Robert A. Altman, the co-founder and chief executive of ZeniMax Media, has died, the company announced on Thursday. As the parent of Bethesda Softworks and several other development studios, Altman’s company grew into a major video gaming publisher in the 21 years since its founding, responsible for multimillion-dollar franchises such as Doom, The Elder Scrolls, and Fallout.
A cause of death was not given in Bethesda’s announcement on social media. The company said Altman was very well liked by his employees and colleagues. “He was a true visionary, friend, and believer in the spirit of people and the power of what they could accomplish together. He was an extraordinary leader, and an even better human being,” Bethesda said.
We are deeply saddened to tell you of the passing of Robert A. Altman, our Founder and CEO. He was a true visionary, friend, and believer in the spirit of people and the power of what they could accomplish together. He was an extraordinary leader, and an even better human being. pic.twitter.com/FZFsVtHc5t
— Bethesda (@bethesda) February 4, 2021
Ben Jones, the creative director of ZeniMax Online (makers of The Elder Scrolls Online), called Altman’s passing a sudden loss. A Bethesda Softworks representative would not confirm Altman’s cause of death or other details.
I’m am stunned by this profound loss. Robert was a shining example of how to lead one’s life: Driven by passion, filled with ambition, conscious of & caring for those around you. He determined to rise all boats in swelling tides / shelter them in unsteady waters. Forever a legend https://t.co/nsadokqEnu
— Ben Jones (@Bagelbeard) February 4, 2021
Altman, 73, is survived by his wife, Lynda Carter, best known for her television portrayal of Wonder Woman in the late 1970s. The two married in 1984. Carter also cameoed with voice roles in five Elder Scrolls games (most notably as the deity Azura) and in Fallout 4.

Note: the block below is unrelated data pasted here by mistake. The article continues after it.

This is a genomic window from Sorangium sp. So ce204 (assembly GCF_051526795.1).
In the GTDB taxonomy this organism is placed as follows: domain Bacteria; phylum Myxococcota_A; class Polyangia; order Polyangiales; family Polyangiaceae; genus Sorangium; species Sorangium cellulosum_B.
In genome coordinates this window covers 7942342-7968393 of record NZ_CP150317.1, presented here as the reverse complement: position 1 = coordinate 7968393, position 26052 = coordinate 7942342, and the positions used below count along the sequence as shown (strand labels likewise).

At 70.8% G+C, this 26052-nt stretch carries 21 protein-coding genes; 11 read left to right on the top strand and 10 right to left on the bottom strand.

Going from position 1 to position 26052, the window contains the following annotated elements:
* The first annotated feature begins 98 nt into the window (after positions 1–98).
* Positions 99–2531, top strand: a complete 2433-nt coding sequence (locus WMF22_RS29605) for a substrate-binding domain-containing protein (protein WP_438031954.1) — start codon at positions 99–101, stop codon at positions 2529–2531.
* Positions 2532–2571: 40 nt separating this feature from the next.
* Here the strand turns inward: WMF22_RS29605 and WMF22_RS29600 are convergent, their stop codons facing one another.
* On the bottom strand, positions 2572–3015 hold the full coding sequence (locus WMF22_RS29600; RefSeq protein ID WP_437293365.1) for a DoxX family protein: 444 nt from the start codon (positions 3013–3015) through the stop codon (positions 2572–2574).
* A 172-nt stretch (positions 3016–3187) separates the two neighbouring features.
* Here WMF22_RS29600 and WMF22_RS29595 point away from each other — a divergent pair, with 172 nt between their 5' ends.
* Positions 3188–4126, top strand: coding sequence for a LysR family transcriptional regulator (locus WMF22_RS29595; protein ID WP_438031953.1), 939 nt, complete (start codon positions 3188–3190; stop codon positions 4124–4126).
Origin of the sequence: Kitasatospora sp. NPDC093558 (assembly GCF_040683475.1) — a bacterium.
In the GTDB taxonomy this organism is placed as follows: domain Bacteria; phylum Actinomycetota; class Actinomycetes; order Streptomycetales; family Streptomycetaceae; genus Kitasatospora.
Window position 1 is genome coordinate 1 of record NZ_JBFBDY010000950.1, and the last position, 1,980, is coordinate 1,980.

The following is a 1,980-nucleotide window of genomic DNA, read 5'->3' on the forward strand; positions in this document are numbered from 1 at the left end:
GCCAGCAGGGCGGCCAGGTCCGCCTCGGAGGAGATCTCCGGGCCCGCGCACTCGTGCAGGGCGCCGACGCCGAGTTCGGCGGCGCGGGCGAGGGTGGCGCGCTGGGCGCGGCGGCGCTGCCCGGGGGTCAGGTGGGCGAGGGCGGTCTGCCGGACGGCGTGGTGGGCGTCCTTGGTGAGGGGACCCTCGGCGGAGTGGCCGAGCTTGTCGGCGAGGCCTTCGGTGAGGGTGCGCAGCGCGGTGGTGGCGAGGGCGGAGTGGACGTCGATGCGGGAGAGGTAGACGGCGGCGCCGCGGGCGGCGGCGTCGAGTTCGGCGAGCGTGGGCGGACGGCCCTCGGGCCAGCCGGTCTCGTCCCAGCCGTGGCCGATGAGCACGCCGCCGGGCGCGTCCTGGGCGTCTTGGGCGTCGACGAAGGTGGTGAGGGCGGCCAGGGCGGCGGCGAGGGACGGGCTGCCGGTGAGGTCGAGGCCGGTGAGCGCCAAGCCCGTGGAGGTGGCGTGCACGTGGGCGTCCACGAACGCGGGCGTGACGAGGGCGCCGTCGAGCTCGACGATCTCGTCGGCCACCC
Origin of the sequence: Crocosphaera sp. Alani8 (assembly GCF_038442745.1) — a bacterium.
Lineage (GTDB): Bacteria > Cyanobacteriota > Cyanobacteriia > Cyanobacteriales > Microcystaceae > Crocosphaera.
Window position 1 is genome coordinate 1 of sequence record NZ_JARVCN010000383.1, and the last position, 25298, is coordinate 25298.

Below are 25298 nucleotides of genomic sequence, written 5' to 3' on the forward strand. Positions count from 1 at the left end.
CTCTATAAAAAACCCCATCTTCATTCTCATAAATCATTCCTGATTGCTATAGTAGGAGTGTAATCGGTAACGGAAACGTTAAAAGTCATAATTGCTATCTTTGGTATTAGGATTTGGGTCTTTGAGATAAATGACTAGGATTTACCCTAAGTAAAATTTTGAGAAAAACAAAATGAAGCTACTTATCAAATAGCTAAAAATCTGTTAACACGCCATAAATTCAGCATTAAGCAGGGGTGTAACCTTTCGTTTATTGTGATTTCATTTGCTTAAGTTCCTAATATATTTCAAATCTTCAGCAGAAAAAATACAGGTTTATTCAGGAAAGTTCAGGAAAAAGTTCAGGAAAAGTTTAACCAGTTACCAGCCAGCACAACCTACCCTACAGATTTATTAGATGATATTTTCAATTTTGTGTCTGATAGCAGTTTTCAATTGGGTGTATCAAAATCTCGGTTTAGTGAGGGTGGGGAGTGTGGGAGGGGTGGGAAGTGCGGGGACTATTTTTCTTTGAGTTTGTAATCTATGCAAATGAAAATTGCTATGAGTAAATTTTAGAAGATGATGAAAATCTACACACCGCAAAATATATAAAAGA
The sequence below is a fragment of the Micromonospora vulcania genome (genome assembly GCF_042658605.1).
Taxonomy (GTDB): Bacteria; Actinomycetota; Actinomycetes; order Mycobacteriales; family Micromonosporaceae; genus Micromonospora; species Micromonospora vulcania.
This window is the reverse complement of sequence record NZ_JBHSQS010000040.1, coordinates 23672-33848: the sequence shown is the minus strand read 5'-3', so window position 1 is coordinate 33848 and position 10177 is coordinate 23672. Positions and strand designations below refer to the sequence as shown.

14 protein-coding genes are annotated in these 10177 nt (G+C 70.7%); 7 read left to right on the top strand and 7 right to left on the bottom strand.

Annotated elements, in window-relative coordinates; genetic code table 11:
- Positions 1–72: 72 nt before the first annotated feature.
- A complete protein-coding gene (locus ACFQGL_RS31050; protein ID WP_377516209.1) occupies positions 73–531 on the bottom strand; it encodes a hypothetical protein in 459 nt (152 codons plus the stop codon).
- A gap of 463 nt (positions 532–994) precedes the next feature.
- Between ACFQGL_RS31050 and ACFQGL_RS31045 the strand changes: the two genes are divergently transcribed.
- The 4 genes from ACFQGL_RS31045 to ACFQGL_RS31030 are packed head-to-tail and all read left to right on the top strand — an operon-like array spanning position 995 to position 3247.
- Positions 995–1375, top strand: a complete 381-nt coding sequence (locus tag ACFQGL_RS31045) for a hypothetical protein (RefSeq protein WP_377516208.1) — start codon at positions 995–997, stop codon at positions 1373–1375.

Altman founded ZeniMax Media (a portmanteau of the words “Zenith” and “Maximum”) with Bethesda Softworks’ founder Christopher Weaver, as the successor to Bethesda’s then-parent company. With investment from Altman and the backing of several high-profile board members, Bethesda acquired the Fallout franchise from original publisher Interplay in 2004; id Software and its Wolfenstein, Doom, and Quake franchises, in 2009; and developers Arkane Studios and MachineGames in 2010, putting them to work on the Prey and Wolfenstein series.
Altman’s connections — as a lawyer, he had been the partner of Clark Clifford, Secretary of Defense in the Johnson administration — drew several celebrities to invest in ZeniMax and serve on its board of directors. Among them were Les Moonves, the former chief executive of CBS; Terry McAuliffe, the former Virginia governor and chairman of the Democratic National Committee; Jerry Bruckheimer, the Hollywood director; Cal Ripken, Jr., the baseball hall-of-famer; and Robert Trump, younger brother of Donald J. Trump.
In October, ZeniMax’s directors sold the company to Microsoft for $7.5 billion. On Thursday, Microsoft chief executive Satya Nadella, and Xbox leader Phil Spencer, both extended their condolences to Altman’s family and Bethesda.
A sad moment for the games industry. Robert Altman built ZeniMax into what it is today. My heart goes out to his family, loved ones, and colleagues. https://t.co/uOgSqKsGWH
— Satya Nadella (@satyanadella) February 4, 2021
Electronic Arts and its chief executive, Andrew Wilson, also sent their sympathies to Altman’s family and Bethesda colleagues.